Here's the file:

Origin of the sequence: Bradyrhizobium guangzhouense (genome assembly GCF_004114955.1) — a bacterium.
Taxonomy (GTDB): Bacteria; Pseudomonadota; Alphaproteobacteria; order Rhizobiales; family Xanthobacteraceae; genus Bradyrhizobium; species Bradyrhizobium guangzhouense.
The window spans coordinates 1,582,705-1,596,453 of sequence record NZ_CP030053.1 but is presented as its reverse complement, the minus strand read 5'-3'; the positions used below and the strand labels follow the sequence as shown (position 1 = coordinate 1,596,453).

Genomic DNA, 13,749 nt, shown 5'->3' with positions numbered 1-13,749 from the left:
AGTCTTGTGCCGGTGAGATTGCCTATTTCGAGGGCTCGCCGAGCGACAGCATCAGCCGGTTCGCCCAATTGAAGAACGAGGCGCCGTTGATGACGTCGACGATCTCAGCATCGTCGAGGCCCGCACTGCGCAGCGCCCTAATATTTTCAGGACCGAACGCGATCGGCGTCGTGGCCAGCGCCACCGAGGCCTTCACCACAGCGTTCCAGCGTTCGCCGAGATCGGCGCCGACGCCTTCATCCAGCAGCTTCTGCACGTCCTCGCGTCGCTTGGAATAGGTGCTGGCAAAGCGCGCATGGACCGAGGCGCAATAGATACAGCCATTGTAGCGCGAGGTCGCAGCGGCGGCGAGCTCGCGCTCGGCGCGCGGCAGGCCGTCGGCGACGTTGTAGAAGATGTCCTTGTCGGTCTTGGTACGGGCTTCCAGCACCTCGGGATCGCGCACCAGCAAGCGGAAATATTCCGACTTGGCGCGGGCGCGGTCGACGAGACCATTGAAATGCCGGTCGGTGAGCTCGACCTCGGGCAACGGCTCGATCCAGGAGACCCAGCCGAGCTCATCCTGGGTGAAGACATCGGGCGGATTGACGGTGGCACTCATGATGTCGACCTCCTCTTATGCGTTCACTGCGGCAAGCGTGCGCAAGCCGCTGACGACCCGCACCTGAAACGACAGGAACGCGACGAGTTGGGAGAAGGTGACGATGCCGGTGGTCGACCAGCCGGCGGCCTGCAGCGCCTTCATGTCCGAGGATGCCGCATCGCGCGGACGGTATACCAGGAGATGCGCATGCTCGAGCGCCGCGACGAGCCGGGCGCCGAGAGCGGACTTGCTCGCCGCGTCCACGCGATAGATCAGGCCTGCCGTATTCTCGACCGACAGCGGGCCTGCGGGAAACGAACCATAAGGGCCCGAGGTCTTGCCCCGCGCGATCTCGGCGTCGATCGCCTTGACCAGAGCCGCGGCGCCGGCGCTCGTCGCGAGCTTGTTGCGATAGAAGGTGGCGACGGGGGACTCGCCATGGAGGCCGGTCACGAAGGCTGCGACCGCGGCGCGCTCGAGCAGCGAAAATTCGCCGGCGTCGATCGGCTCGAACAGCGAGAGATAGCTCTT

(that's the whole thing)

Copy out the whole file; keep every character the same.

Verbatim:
Origin of the sequence: Bradyrhizobium guangzhouense (genome assembly GCF_004114955.1) — a bacterium.
Taxonomy (GTDB): Bacteria; Pseudomonadota; Alphaproteobacteria; order Rhizobiales; family Xanthobacteraceae; genus Bradyrhizobium; species Bradyrhizobium guangzhouense.
The window spans coordinates 1,582,705-1,596,453 of sequence record NZ_CP030053.1 but is presented as its reverse complement, the minus strand read 5'-3'; the positions used below and the strand labels follow the sequence as shown (position 1 = coordinate 1,596,453).

Genomic DNA, 13,749 nt, shown 5'->3' with positions numbered 1-13,749 from the left:
AGTCTTGTGCCGGTGAGATTGCCTATTTCGAGGGCTCGCCGAGCGACAGCATCAGCCGGTTCGCCCAATTGAAGAACGAGGCGCCGTTGATGACGTCGACGATCTCAGCATCGTCGAGGCCCGCACTGCGCAGCGCCCTAATATTTTCAGGACCGAACGCGATCGGCGTCGTGGCCAGCGCCACCGAGGCCTTCACCACAGCGTTCCAGCGTTCGCCGAGATCGGCGCCGACGCCTTCATCCAGCAGCTTCTGCACGTCCTCGCGTCGCTTGGAATAGGTGCTGGCAAAGCGCGCATGGACCGAGGCGCAATAGATACAGCCATTGTAGCGCGAGGTCGCAGCGGCGGCGAGCTCGCGCTCGGCGCGCGGCAGGCCGTCGGCGACGTTGTAGAAGATGTCCTTGTCGGTCTTGGTACGGGCTTCCAGCACCTCGGGATCGCGCACCAGCAAGCGGAAATATTCCGACTTGGCGCGGGCGCGGTCGACGAGACCATTGAAATGCCGGTCGGTGAGCTCGACCTCGGGCAACGGCTCGATCCAGGAGACCCAGCCGAGCTCATCCTGGGTGAAGACATCGGGCGGATTGACGGTGGCACTCATGATGTCGACCTCCTCTTATGCGTTCACTGCGGCAAGCGTGCGCAAGCCGCTGACGACCCGCACCTGAAACGACAGGAACGCGACGAGTTGGGAGAAGGTGACGATGCCGGTGGTCGACCAGCCGGCGGCCTGCAGCGCCTTCATGTCCGAGGATGCCGCATCGCGCGGACGGTATACCAGGAGATGCGCATGCTCGAGCGCCGCGACGAGCCGGGCGCCGAGAGCGGACTTGCTCGCCGCGTCCACGCGATAGATCAGGCCTGCCGTATTCTCGACCGACAGCGGGCCTGCGGGAAACGAACCATAAGGGCCCGAGGTCTTGCCCCGCGCGATCTCGGCGTCGATCGCCTTGACCAGAGCCGCGGCGCCGGCGCTCGTCGCGAGCTTGTTGCGATAGAAGGTGGCGACGGGGGACTCGCCATGGAGGCCGGTCACGAAGGCTGCGACCGCGGCGCGCTCGAGCAGCGAAAATTCGCCGGCGTCGATCGGCTCGAACAGCGAGAGATAGCTCTT